This is obsolete, use VirtualBox now.

Windows XP as a Linux application


You are running Linux, and are happy except for a few business requirements that need exact Windows compatibility. Examples include the Track Changes feature in Word to referee papers, or Internet Explorer for an airline reservation or grant proposal web site. What are your options?

You can use VMware to turn Windows XP into a Linux application that starts cleanly the same way each time, regardless of what the user or viruses do to it. The feature list includes:

Linux laptop users may find the Windows XP application has more attractive integration and maintenance properties than dual booting. Or have both: dual boot to native Windows to test and integrate new hardware, and use the Windows XP application for daily use.

How to implement it

You need one Linux machine running VMware Server, a separate Linux machine running VMware Player, and a shell script. The installers for Server and Player want to deinstall each other, and for now I'm using two separate machines. My Server machine is a Dell Optiplex GX270 manufactured in 2004, with 2 Gig of memory and 40 Gig of disk.
# Install Ubuntu 7.10 from cd
# log in
-> Application -> Accessories -> Terminal
$ sudo -i
# reinsert 7.10 cd for apt-get's use
$ apt-get -y install build-essential emacs22 emacs22-el elisp-manual

# you might add these for your development convenience
$ apt-get -y install openssh-server tkdiff

$ apt-get -y update
$ apt-get -y dist-upgrade

# wait while all this is downloaded and installed.  I had to hit enter
# on one text-based query box.

# reboot and remove cd before boot
# log in
$ sudo -i
# so that ssh incoming to root works
$ passwd root

Some user interface settings I suggest

# Make window focus follow mouse

$ gconftool-2 --set /apps/metacity/general/focus_mode mouse  --type string

# Make gnome applications accept Emacs editing keys

$ gconftool-2 --set /desktop/gnome/interface/gtk_key_theme Emacs --type string

# Make the left Windows key dig through windows

-> System -> Preferences -> Keyboard Shortcuts ->
	Window Management -> Raise obscured window, otherwise lower ->
		Left Windows logo key

-> System -> Preferences -> Appearance -> Fonts -> Subpixel smoothing (LCDs)

-> System -> Preferences -> Appearance -> Visual Effects -> None

Installing VMware Server

-> Application -> Accessories -> Terminal
$ sudo -i

# Install VMware-server-1.0.6-91891.tar.gz

$ tar -zxvf VMware-server-1.0.6-91891.tar.gz
$ cd vmware-server-distrib
$ ./

In which directory do you want to install the binary files? 
[/usr/bin] /depot/vmware-server-1.0/bin

# When you see this error, ignore it, just hit enter:

	Please specify a port for remote console connections to use [902] 

	inetd: no process killed
	Unable to make the Internet super-server (inetd) re-read its configuration 
	file.  Please restart inetd by hand:
	killall -v -HUP inetd

	Hit enter to continue. 

# Take prompted suggestions for everything else, except:

In which directory do you want to keep your virtual machine files?
[/var/lib/vmware/Virtual Machines] /depot/vmware-virtual-machines

# Enter no-cost serial number you received from

Creating a virtual machine to hold Windows XP

$ /depot/vmware-server-1.0/bin/vmware

-> Create a new virtual machine


1. Microsoft Windows

Windows XP Professional

Name: "XP"
Location: /depot/vmware-virtual-machines/XP

Use Network Address Translation (NAT)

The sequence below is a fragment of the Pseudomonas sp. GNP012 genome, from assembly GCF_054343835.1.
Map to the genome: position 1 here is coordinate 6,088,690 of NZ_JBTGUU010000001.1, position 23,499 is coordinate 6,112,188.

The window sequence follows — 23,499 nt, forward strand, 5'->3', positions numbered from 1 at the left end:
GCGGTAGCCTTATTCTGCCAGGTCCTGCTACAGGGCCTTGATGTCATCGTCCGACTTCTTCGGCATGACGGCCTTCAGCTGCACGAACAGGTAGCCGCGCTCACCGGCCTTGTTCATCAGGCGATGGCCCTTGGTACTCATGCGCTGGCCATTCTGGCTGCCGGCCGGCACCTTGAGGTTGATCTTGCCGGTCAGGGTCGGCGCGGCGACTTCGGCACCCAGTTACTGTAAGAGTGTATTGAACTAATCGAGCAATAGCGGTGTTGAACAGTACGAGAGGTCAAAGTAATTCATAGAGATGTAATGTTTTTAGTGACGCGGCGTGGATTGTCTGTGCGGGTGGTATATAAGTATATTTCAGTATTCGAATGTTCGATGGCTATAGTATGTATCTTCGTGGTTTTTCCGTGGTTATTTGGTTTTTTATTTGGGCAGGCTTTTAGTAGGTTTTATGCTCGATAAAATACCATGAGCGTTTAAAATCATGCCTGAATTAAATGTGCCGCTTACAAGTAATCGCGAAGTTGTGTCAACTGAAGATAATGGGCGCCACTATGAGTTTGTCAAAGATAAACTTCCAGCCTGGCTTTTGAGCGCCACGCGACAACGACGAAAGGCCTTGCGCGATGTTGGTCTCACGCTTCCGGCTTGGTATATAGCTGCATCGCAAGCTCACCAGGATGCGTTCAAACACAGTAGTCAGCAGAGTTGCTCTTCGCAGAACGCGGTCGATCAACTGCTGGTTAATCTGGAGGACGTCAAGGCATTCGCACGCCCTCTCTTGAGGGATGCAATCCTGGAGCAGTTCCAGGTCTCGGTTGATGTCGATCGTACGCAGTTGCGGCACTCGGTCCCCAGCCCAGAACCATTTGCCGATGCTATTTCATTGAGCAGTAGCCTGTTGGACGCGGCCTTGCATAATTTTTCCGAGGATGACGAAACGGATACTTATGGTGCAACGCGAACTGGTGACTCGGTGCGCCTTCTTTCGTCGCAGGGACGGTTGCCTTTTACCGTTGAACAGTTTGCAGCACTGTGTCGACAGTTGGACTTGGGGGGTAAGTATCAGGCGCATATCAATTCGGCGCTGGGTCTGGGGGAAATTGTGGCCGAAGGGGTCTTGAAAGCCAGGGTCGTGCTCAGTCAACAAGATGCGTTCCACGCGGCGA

Disk size 8 Gig
Allocate all disk space now
Split disk into 2GB files

-> Edit virtual machine settings

	# On a Dell Optiplex GX270 from 2004, with 2 Gig of memory
	752 Meg of memory

Installing Window XP in the virtual machine

# Insert Win XP Pro cd

# close Ubuntu file browser which opens on cd

-> Power on this virtual machine

# Do Windows XP install as prompted by Windows

Format the partition using the NTFS file system (Quick)

If during the Windows XP loading you get an error like

An error has been encountered that prevents Setup from continuing
One of the components that Windows needs to continue setup could not be installed.
The parameter is incorrect.
Press OK to view the Setup log file

Installation Failed: D:\I386\asms.  Error message: the parameter is incorrect.
It means your cd is a bad copy and you need a replacement. If you put the cd into the tray in Ubuntu and try to tar off the I386/asms directory, tar will report read errors on the bad files. Replace the cd, quit VMware, delete the XP directory, and redo the virtual machine creation and XP install from scratch. Continue as if we didn't get that error:
hostname is "VMware",
organization is "something appropriate for you",
username is "user"

-> Shut Down from Start menu

Load Office 2003

-> Power on this virtual machine

# Insert the Office 2003 cd, Windows will autorun it

	Do you want to check for updates?  Yes

	Installed service pack 3 update for Office 2003

		Did not choose beta updater version

		Closed Office 2003 update web site browser when prompted

Turned on automatic Windows update (to prevent error messages)

Did Windows update

	Installed ActiveX control it asked for

	Installed updating program it asked for

	Update includes Service Pack 3

		Rejected Internet Explorer version 7

	Downloaded MacAfee to Desktop

		Cleaned IE, -> Tools -> Internet Options

			Set start page
			deleted Cookies
			deleted Temporary files
			deleted downloaded files
			cleared Browsing history

Install McAfee antivirus

Make sure to select Perpetual License

Install VMware tools.

These handle the mouse going in and out of the VMware window, resize Windows' idea of the video card when the user resizes the window of VMware, and support File Sharing with the world outside VMware.
-> VMware -> VM -> Install VMware tools

# Must use Complete instead of Typical to get File Sharing driver
Setup type: Complete

InstallShield completes

Accept video improvement suggestions

	VMware tools icon in taskbar

		Options -> Time sync between VM and host

-> Start -> Shut Down

-> VMware -> File -> Quit

Add in file sharing and other features